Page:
Numerous American towns and cities owe their beginnings to railroads. Fifteen miles outside Washington, D. C. and almost 30 from Baltimore sat the perfect spot, anchored by several tobacco plantations, for the Baltimore Potomac Railroad Company's line to Southern Maryland with a short line to Washington, D. C. How do you suppose the plantation lawns stay looking as pretty today as they did 140 years ago?
Colonel William Duckett Bowie had the charter from the Maryland legislature, and by 1873 the line was finished. In 1870, a developer reserved 500 lots around the railroad line for homes and called the settlement Huntington City. Ten years later, it was renamed Bowie for railroad owner Colonel Bowie and his son, former Maryland governor Oden Bowie.
There were miles and miles of nothing but green grounds with tobacco fields and horses. Those green grounds were tended carefully and lovingly, almost as well as Lawn Love would have done. This broad green area grew from a railroad community into the largest city in Prince George's County and the third largest city in Maryland.
Fairview was built in 1800 by Colonel Bowie's father-in-law. When he died, he left it to Colonel Bowie. Add to that bequests by his grandfather (Baruch Duckett willed him the Quarter Plantation near Collington,) his father, uncle, brothers, and sisters, and you have a suddenly rich Colonel Bowie. He was elected to the Maryland House of Delegates as well as the Maryland Senate, serving two terms in both.
Fairview was one of the largest plantations in the area. Pictures at various times in the 20th and 21st centuries show an architecturally balanced brick house with stunning lawns dappled by the sun shining through magnificent trees. The trees might have been there when the house was built.
After building the railroad and his term as governor was complete, Colonel Bowie's son Oden turned to horses. The nearby Belair plantation and thoroughbred horse concern gave Oden ideas. Oden served for almost 20 years as president of the Pimlico and Maryland Jockey Clubs. In 1880, his horse Crickmore was named American Champion Two Year Old Colt.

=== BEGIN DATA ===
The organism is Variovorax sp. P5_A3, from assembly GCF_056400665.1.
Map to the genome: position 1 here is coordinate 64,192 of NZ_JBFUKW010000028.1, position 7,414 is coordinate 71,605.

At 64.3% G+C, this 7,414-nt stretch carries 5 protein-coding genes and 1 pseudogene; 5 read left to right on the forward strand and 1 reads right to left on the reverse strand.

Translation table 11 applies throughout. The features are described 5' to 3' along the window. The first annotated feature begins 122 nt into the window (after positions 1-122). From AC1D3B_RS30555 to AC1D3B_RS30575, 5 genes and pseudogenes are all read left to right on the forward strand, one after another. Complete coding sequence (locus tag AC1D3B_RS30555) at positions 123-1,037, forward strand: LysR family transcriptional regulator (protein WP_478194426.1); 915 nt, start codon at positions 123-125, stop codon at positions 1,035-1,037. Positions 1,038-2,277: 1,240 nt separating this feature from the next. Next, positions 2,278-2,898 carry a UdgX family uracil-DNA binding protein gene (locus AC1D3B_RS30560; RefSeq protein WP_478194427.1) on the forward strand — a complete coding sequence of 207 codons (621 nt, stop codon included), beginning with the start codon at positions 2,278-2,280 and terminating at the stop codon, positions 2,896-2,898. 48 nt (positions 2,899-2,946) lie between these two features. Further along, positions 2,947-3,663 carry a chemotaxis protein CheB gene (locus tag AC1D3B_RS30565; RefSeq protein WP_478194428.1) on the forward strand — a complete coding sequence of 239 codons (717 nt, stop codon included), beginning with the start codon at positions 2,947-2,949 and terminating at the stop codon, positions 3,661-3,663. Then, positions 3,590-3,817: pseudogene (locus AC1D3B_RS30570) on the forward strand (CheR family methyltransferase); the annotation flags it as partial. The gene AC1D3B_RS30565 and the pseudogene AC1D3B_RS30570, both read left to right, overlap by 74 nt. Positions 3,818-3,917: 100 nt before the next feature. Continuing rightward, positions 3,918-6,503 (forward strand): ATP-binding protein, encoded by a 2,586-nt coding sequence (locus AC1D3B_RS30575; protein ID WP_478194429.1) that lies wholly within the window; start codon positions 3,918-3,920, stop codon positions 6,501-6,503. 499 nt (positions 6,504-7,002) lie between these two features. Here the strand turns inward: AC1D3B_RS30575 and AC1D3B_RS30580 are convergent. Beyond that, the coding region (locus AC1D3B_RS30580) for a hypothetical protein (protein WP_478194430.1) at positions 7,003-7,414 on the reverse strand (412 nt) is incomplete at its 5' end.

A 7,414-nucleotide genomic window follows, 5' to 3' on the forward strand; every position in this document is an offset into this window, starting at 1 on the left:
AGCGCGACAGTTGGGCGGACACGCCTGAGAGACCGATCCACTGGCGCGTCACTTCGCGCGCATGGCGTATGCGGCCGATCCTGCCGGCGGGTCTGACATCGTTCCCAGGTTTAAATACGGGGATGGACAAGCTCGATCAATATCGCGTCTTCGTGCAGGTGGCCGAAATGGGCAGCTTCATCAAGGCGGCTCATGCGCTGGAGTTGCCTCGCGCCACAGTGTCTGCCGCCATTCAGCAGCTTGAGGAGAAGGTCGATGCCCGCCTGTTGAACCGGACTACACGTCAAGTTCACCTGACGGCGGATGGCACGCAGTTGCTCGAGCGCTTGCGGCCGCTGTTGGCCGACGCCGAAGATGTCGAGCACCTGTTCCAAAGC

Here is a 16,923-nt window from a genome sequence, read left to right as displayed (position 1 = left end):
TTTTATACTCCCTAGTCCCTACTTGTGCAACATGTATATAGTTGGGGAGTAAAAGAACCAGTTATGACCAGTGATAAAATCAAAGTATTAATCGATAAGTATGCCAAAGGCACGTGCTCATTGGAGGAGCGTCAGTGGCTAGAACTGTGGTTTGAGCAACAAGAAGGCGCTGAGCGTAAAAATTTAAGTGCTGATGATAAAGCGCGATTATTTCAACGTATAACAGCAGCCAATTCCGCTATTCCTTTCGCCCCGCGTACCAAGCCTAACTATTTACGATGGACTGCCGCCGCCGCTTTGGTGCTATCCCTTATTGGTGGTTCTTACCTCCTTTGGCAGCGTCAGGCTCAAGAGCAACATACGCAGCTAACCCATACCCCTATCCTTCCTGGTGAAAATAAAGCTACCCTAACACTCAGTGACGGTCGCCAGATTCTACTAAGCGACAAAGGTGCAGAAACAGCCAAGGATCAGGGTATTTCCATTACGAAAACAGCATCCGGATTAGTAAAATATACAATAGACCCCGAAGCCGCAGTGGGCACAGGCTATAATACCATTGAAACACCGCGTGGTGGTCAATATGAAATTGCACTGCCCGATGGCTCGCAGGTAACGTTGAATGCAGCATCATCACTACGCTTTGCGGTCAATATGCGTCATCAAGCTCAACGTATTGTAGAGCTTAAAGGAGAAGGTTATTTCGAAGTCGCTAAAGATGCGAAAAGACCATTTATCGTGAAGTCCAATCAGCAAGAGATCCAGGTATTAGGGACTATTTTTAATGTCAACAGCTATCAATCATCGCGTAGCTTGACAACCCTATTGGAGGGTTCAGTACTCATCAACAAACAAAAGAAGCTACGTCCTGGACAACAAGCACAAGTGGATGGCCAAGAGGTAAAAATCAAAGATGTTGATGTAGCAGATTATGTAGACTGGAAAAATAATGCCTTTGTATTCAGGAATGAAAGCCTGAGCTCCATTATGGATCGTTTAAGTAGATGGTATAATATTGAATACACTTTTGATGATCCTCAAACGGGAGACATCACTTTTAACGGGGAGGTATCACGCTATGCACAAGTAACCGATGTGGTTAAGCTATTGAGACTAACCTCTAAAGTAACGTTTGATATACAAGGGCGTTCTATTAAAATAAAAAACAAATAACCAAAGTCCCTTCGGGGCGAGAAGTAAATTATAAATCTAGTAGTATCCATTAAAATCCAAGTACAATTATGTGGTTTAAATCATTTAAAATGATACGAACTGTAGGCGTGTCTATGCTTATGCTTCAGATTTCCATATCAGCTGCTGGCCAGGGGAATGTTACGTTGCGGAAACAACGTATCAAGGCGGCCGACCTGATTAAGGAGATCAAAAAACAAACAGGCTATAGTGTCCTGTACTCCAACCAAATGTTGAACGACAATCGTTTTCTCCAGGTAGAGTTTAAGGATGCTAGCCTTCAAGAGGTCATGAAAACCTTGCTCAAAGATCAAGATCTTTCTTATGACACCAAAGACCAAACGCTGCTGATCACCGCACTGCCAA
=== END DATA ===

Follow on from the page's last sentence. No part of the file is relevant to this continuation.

One of the ideas was a horse race for the two-year-old horses of his friends, a bet made while they were at a dinner party. If his friends agreed to let the race be run in Baltimore, then he would build a race track in Maryland. The Dixie Stakes and Pimlico Race Course came from that bet.
Like his father before him, Oden Bowie left his name behind. The town of Odenton, about 14 miles from Bowie going North on Maryland Route 3, was named for the former governor. His one thousand acre plantation, given to him when his father remarried and moved, has had a substantial allotment of homes built on it; the community is called Fairwood. Both Oden and his father are buried in Fairview's family cemetery. Bowie family descendants have lived in the house up to the year 2015.
The planned part of Bowie sits mostly atop Fairview property. Collington, which in early days contained several plantations, has been absorbed by Bowie. Bowie State University has been open since 1865 and was once a plantation itself. The house is still on the university property.
The plantation houses of early days are still there, some being used as museums and some as parks. Melford, for instance, was built by a Duckett relative and is now part of the Maryland Science and Technology Center campus.
When we take a tour of a plantation today, we walk on paths or sidewalks especially constructed to keep us off the grass. The grass is emerald green and cut to precise measures. It has been scientifically analyzed so that its grass seed, aeration, fertilizer, and water produces the perfect carpet of grass.
When you drive through Bowie, you'll see that the churches, schools and universities, and private homes have lawns that have been professionally done. Your lawn can look like that. We use the latest science and technology to make sure your lawn is healthy. We take care of trees, shrubs, and flowers as well, using the same methods to ensure they look and are healthy.
We know you're busy. We know you don't have time. We're here whenever you need us, so just tell us what you need, and we'll take care of it for you.